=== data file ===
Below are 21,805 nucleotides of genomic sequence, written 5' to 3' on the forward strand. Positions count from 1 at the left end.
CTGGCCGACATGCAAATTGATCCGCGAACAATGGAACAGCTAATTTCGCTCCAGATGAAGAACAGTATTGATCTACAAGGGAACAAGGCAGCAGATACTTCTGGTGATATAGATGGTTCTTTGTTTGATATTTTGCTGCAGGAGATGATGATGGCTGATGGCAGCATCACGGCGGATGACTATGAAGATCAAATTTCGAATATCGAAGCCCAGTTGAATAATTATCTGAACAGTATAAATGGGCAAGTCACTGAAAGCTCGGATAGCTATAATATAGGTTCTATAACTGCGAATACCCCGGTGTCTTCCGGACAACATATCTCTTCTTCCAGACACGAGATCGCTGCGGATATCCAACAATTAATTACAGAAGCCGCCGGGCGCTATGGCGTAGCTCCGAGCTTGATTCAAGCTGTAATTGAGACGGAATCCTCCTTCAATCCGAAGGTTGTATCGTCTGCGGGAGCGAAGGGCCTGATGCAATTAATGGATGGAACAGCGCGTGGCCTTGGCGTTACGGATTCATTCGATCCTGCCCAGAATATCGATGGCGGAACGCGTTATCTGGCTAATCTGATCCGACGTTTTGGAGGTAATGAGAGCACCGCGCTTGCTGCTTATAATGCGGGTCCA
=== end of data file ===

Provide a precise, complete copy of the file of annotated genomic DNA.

Below are 21,805 nucleotides of genomic sequence, written 5' to 3' on the forward strand. Positions count from 1 at the left end.
CTGGCCGACATGCAAATTGATCCGCGAACAATGGAACAGCTAATTTCGCTCCAGATGAAGAACAGTATTGATCTACAAGGGAACAAGGCAGCAGATACTTCTGGTGATATAGATGGTTCTTTGTTTGATATTTTGCTGCAGGAGATGATGATGGCTGATGGCAGCATCACGGCGGATGACTATGAAGATCAAATTTCGAATATCGAAGCCCAGTTGAATAATTATCTGAACAGTATAAATGGGCAAGTCACTGAAAGCTCGGATAGCTATAATATAGGTTCTATAACTGCGAATACCCCGGTGTCTTCCGGACAACATATCTCTTCTTCCAGACACGAGATCGCTGCGGATATCCAACAATTAATTACAGAAGCCGCCGGGCGCTATGGCGTAGCTCCGAGCTTGATTCAAGCTGTAATTGAGACGGAATCCTCCTTCAATCCGAAGGTTGTATCGTCTGCGGGAGCGAAGGGCCTGATGCAATTAATGGATGGAACAGCGCGTGGCCTTGGCGTTACGGATTCATTCGATCCTGCCCAGAATATCGATGGCGGAACGCGTTATCTGGCTAATCTGATCCGACGTTTTGGAGGTAATGAGAGCACCGCGCTTGCTGCTTATAATGCGGGTCCA